Richardson was claimed by the Canucks of the Calgary Flemish, which means he left a team capable of challenging for the Stanley Cup in June, hanging from the bottom edge of the playoff race with his nails.

But he welcomed the change. If that were the end of his career – and Richardson admitted it could be – he wanted to play in Vancouver instead of sitting as a deeper part in Calgary.

“I’m getting 37 and I’ve run well,” he said. “You kind of look at where your family is and where your body is and then re-evaluate. I have two daughters, six and 14 months, and you want to spend a lot of time with them.

“I loved the Calgary boys team; It was one of the funniest groups I’ve ever had. I could have stayed if I wanted to, but I’m happy to be here to play. It was an old team (in Calgary). I was playing with a lot of guys who won the cup, an old, experienced team. I think there is a big difference in that aspect of coming here, just experience. But the only way to achieve this is to work during this time and try to gain that experience. “

In this regard, Richardson said the Canucks desperate playoff drive is an invaluable learning opportunity for the young core of the team.

“When I look back, when I first went to LA, we weren’t a play-off team,” Richardson said. “We missed the playoffs, and then we got to the first round and lost. You have to go there, and then you have to learn how to take the next step. So it is a learning process. It’s a young team where there are great players. To get to that play-off spot you have to push and push – and push each other. Then get out of there. “

He said his vision for the Canucks from Calgary was that they had excellent young players at Thatcher Demco, lots of skill and elite goalkeepers.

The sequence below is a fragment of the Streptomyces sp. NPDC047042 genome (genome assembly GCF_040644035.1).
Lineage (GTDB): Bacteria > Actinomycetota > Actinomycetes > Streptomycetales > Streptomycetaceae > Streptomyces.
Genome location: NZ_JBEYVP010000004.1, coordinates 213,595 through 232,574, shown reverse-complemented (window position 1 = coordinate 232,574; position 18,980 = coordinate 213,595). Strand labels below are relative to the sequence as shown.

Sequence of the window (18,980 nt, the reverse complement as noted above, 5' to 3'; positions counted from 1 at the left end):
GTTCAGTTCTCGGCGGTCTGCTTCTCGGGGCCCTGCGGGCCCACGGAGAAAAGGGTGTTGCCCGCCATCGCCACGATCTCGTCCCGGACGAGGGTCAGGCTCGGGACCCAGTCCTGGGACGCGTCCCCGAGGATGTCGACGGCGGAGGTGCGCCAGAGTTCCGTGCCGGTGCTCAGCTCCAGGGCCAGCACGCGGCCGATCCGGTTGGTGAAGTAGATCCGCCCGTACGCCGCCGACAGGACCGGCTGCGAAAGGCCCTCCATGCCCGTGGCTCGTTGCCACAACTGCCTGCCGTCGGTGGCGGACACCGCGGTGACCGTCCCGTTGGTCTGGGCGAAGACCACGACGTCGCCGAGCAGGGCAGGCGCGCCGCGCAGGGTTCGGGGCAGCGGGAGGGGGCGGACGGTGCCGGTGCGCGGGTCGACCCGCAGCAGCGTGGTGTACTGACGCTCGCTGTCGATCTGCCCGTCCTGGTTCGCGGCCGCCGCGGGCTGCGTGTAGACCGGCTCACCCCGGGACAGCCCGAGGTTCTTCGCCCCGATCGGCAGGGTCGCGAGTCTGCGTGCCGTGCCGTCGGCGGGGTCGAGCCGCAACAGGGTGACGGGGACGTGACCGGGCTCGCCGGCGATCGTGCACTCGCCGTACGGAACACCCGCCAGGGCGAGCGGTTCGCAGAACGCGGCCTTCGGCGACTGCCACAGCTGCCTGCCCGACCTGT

“I saw it as a great team that didn’t hurt their chances,” he said.

Richardson added that the team is learning what it takes to win. Canucks has been 24-13-7 since replacing Travis Green in December.

“The biggest thing is every day, you want to play on what I call ‘The Line’,” he said. “It’s the same every day, win or lose. Being a professional and being a professional for a long time, this is what you will learn to do.

“If you haven’t been through that long season and that grind of the playoffs and know what it takes, yes, it’s hard. But the best thing you can do every day is to play your game. A few times in the last match we have moved away from it. You can beat any team in the league when you play on top of the people (on the defensive side of the puck) and you play properly. But, you know, you still have to learn how to play properly for the whole game. “

• Boudreau came to Canucks on a pro-rated two-year deal. Asked on Thursday if he wanted an extension this summer, the 67-year-old said: “I think I’ve done a good job. And that’s a tough question. I mean, I want to be a coach forever, and I really like Vancouver. I guess that’s the answer to that kind of question. “